Usually, activists in Europe will need to acquire a reasonably sized stake to have a realistic prospect of effecting change, and this is more important in smaller companies where McNally has seen “directors being more nervous about shareholder interaction, so the lower down the chain you go, the more complicated it is.” Activists may need to pass the “magic numbers of ownership percentages that entitle you to call meetings, propose resolutions and get a written slate circulated.”
Proxy solicitors and public relations
But success is not merely predicated on legal protocol. McNally thinks activists need to use other advisers in conjunction with lawyers. Proxy solicitors can help activists gauge how shareholders are likely to vote. Public relations consultants such as Tulchan Communications, Camarco and Greenbrook matter because “as we all know, communication is a key component to any successful campaign. Communications should be clear, strategic and targeted to the right audiences,” states McNally.
Mindful that British broadsheets have branded activists as “vultures,” McNally thinks counsel should be sought before overtures are made, but he accepts that some very well-established and long-running activists such as Cevian “work very much under the radar” so they might only need to call upon advisors when, and if, something starts to look odd. For cross-border deals McNally finds advisers need “a good understanding of the local market and local shareholders,” for instance, the mix and balance of likely opinions between institutional and retail investors.
Recently, some have questioned whether “activist” is the appropriate label. For example, there are shareholder activists who prefer to be dubbed “constructivist” or “concerned” investors. Amber Capital managing director Joseph Oughourlian has coined a new term of “suggestivist” investor. Knight Vinke’s Eric Knight said at GAIM Monaco that he considers himself an “engaged investor.”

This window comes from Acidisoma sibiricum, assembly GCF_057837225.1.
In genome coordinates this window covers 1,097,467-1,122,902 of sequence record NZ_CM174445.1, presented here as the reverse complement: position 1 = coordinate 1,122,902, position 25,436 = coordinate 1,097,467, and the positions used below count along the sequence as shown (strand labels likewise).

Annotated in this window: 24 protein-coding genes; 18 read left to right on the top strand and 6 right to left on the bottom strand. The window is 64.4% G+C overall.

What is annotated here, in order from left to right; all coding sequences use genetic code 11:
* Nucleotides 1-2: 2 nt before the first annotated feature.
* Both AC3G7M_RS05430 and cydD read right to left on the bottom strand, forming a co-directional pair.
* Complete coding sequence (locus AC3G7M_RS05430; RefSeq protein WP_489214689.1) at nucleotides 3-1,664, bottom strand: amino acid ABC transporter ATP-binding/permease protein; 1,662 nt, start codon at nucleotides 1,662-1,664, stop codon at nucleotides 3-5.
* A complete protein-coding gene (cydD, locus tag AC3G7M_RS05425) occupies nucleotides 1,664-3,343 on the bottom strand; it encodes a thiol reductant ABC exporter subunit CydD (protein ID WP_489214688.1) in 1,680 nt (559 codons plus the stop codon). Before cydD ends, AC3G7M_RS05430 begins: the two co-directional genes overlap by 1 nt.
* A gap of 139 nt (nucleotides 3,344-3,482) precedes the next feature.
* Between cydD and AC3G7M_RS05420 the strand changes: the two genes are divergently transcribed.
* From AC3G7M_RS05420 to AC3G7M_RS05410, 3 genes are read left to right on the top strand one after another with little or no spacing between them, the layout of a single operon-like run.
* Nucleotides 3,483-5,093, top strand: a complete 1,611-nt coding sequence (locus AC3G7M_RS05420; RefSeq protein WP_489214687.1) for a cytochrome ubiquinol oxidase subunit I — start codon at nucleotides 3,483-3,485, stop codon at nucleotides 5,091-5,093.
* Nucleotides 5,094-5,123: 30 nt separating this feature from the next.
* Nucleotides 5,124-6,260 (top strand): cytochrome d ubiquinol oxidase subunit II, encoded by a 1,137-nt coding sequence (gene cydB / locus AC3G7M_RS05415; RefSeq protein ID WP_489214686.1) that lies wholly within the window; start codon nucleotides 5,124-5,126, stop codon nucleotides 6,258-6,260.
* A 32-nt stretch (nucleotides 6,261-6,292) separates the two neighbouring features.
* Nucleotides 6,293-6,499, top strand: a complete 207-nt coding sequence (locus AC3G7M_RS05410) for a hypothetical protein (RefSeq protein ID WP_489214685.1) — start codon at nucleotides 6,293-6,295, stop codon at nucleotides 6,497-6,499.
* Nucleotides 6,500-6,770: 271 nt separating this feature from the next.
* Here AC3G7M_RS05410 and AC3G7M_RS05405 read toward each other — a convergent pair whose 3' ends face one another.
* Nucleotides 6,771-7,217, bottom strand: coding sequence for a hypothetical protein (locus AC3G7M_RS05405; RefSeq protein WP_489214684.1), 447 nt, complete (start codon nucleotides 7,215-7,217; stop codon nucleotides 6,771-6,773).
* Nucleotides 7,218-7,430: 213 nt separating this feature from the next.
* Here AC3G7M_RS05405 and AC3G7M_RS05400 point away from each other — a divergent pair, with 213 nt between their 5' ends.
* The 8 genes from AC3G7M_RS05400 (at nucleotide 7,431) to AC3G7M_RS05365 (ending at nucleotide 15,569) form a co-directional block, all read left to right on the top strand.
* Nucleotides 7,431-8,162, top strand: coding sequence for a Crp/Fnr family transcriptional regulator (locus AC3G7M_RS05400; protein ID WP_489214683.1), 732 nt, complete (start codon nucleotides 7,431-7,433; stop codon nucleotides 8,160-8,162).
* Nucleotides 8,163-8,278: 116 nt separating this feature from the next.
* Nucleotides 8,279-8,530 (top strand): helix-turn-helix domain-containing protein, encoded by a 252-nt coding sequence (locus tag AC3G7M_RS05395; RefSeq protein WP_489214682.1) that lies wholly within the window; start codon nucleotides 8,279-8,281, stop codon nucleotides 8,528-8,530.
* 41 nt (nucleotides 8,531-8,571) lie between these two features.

Remarkably, Knight Vinke achieved its objectives (of ending the dual board) at Shell, despite a small stake. But McNally questions whether every activist could copy this success, pointing out that “the more prominent activist investors can more easily access boards, having come up with fully researched ideas, and having a large capital base to quickly deploy, whereas many other activists have neither the resources nor the reputation.”
In Europe SRZ generally advises a diplomatic approach. McNally acknowledges that “more aggressive strategies can sometimes work in Europe, but the circumstances in which they work are currently more constrained than in the US.”
TCI’s Chris Hohn evinces successful aggressive activism, sometimes entailing public letters criticizing management, and going forward McNally envisages the scope to pursue this approach in Europe will expand. “The UK is starting to understand that the activist is not a corporate raider and that improvements can be good for activists as well as other shareholders. As more people understand how activists work, we might see the louder and more aggressive activists bite the bullet and make public campaigns.”
Witness that Elliott in 2011 failed to oust directors at Actelion and National Express — but fast-forward to 2015, and Elliott has succeeded in getting two of its nominees appointed to the board of Alliance Trust and set an ultimatum for the trust to turn around performance. Eventually, Europe might emulate the US in becoming more receptive to more strident activism, but for now diplomacy rules.